Japan, Britain to Expand Working Holiday Opportunities

The Japan News

London (Jiji Press)—Japan and Britain have agreed to issue up to 6,000 working holiday visas to each other’s people annually, starting next year, as the two countries seeks to promote exchanges among young people and strengthen their ties.

Japan’s quota will be expanded by sixfold from the current 1,000, while the British quota will be increased by fourfold from the current 1,500.

The move is based on the Hiroshima Accord, a joint document released by the two countries on the sidelines of the summit of the Group of Seven major democracies in the western Japan city of Hiroshima in May to strengthen cooperation in the economic, security and other fields.

Japanese Foreign Minister Yoko Kamikawa and British Foreign Secretary James Cleverly signed a memorandum of understanding on measures to promote human exchanges between the two countries, such as expanding working holiday visa issuance, when they met in Tokyo on Tuesday on the sidelines of a G-7 meeting.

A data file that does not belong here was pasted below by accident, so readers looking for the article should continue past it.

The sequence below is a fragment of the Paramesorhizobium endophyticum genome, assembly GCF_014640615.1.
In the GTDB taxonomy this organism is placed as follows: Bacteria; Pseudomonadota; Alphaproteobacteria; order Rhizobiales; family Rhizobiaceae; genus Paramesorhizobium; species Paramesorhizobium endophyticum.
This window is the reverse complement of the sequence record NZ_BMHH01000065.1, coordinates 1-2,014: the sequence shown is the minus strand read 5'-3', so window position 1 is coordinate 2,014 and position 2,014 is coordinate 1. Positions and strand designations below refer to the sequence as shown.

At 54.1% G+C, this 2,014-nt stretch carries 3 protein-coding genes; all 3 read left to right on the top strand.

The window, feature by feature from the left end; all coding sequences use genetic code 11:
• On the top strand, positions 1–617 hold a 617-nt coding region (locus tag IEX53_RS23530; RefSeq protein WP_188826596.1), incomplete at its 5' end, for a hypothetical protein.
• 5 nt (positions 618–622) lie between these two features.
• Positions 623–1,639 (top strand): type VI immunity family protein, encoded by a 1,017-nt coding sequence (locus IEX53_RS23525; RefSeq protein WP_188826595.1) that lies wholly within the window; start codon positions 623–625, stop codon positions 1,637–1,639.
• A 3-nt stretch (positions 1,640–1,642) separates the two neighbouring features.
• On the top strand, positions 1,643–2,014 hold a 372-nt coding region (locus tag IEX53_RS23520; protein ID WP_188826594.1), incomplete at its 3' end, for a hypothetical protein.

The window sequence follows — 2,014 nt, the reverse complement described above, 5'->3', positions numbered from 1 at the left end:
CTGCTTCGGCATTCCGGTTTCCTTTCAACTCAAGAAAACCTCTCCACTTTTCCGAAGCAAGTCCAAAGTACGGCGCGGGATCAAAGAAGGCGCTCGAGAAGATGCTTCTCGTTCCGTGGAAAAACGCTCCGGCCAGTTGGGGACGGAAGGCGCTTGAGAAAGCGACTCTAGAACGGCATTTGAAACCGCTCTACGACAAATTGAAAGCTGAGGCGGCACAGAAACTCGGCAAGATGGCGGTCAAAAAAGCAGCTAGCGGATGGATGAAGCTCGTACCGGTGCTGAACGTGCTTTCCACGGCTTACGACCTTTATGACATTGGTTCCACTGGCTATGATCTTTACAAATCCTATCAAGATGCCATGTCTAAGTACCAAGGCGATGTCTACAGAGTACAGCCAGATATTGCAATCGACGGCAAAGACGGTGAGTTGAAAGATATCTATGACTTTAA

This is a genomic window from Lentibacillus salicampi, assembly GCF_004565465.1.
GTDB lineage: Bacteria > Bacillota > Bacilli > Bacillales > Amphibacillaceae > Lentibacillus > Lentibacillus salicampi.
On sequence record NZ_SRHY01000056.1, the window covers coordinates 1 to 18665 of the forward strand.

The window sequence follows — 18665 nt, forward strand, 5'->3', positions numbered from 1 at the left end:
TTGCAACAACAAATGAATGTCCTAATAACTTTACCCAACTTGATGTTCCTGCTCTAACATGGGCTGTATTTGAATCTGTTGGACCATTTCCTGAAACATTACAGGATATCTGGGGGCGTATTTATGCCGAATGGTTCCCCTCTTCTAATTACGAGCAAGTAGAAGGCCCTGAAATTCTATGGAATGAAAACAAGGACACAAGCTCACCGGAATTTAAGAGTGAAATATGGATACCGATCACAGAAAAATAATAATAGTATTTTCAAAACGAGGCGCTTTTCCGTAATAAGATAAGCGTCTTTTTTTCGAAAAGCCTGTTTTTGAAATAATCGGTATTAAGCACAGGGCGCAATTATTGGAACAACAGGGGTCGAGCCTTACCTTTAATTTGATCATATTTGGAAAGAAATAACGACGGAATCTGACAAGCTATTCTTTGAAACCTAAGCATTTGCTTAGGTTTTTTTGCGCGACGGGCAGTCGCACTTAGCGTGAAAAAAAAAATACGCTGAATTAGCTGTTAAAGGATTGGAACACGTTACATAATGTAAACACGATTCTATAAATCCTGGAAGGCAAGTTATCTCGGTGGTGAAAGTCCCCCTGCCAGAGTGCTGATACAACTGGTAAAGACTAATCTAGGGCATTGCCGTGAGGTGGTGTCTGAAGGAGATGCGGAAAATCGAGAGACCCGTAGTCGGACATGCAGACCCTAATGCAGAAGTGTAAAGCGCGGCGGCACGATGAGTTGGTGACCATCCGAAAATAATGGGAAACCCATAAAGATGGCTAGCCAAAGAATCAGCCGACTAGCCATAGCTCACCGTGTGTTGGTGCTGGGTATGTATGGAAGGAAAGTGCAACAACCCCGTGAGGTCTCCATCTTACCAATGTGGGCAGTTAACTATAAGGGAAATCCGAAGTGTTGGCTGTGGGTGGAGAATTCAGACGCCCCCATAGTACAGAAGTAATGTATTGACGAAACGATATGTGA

Japan first introduced its working holiday scheme in 1980 with Australia, now having such arrangements in place with 29 countries and regions, according to the Japanese Foreign Ministry.

The working holiday scheme between Japan and Britain started in 2001, allowing people aged between 18 and 30 to stay in the other country for up to two years.

The number of applications has far exceeded the quotas due to the popularity of the scheme, leaving many people unable to obtain working holiday visas.

For young Japanese people, the scheme allows them to improve their English skills through life and work in Britain, and gives them the advantage of being able to receive high wages amid the yen’s weakness against the British pound.

A 28-year-old woman from Tokyo who has been living in London since summer this year using the scheme said, “Even now it is difficult to find a job and housing with good conditions, and if the quota is raised by fourfold, many people may not be able to find them.”